This is incredibly important for low socioeconomic students.
When low-income students are given books to read during the summer, they read more, a Florida study found. This summer a large-scale study in seven states will look at whether book giveaways can stem the usual â€œsummer slideâ€ in reading skills. USA Todayâ€™s Greg Toppo asks: â€œCan a $50 stack of paperback books do as much for a childâ€™s academic fortunes as a $3,000 stint in summer school?â€
Low-income students have few books at home. Walking to a public library may be dangerous. The result is a â€œsummer slideâ€ in academic skills that may account for 80 percent of the achievement gap by sixth grade, says Richard Allington, a reading researcher at the University of Tennessee-Knoxville.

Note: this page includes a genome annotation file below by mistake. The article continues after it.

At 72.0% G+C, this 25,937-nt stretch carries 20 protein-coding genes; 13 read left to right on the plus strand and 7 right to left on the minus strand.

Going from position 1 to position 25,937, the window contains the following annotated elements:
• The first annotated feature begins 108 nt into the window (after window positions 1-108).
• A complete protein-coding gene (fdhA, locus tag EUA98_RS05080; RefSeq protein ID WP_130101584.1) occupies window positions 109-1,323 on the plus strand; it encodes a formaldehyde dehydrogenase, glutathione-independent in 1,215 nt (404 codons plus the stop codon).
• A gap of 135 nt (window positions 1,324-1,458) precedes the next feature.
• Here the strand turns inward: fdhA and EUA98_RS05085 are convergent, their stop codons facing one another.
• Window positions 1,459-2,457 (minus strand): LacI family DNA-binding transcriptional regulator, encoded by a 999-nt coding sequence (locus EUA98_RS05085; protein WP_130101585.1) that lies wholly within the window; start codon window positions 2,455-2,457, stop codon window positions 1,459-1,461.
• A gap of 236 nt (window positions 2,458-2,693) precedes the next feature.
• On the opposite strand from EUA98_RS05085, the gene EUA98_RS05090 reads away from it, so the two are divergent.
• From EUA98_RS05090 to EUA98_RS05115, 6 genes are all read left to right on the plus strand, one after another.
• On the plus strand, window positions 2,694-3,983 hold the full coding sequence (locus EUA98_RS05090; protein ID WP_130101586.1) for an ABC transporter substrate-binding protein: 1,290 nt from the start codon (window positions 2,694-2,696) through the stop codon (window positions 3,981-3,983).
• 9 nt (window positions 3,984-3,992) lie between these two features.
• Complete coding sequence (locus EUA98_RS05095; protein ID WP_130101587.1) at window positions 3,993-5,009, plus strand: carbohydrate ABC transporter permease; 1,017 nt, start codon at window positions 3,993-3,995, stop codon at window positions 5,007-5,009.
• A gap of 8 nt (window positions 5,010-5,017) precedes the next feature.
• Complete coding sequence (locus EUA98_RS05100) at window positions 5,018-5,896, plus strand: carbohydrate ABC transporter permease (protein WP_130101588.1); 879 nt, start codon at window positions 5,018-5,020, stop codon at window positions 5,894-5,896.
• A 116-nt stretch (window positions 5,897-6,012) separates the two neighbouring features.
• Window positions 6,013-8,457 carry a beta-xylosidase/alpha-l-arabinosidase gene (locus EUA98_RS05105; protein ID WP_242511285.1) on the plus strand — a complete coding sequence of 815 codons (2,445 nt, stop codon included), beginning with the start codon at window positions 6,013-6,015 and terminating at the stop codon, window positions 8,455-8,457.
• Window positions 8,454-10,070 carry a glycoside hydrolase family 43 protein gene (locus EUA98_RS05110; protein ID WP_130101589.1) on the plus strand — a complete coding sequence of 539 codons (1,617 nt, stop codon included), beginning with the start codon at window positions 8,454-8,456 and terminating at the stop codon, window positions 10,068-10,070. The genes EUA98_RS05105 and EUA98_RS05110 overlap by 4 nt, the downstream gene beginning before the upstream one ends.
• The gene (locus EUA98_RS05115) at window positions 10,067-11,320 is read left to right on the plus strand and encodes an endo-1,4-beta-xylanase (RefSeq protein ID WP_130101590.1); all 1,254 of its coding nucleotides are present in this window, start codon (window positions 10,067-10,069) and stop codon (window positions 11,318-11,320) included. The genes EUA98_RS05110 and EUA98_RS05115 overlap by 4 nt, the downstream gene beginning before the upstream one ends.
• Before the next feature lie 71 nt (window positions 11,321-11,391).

Researchers note that low-income students lose about three months of ground each summer to middle-class peers.
â€œYou do that across nine or 10 summers, and the next thing you know, youâ€™ve got almost three yearsâ€™ reading growth lost,â€ Allington says.
For three summers, students in 17 high-poverty elementary schools in Florida got 12 books on the last day of school. After three years, book recipients had â€œsignificantly higherâ€ reading scores, showed less of a summer slide and read more on their own than classmates who didnâ€™t get free books, Allington and colleagues reported.
Found via Joanne Jacobs
The USA Today story.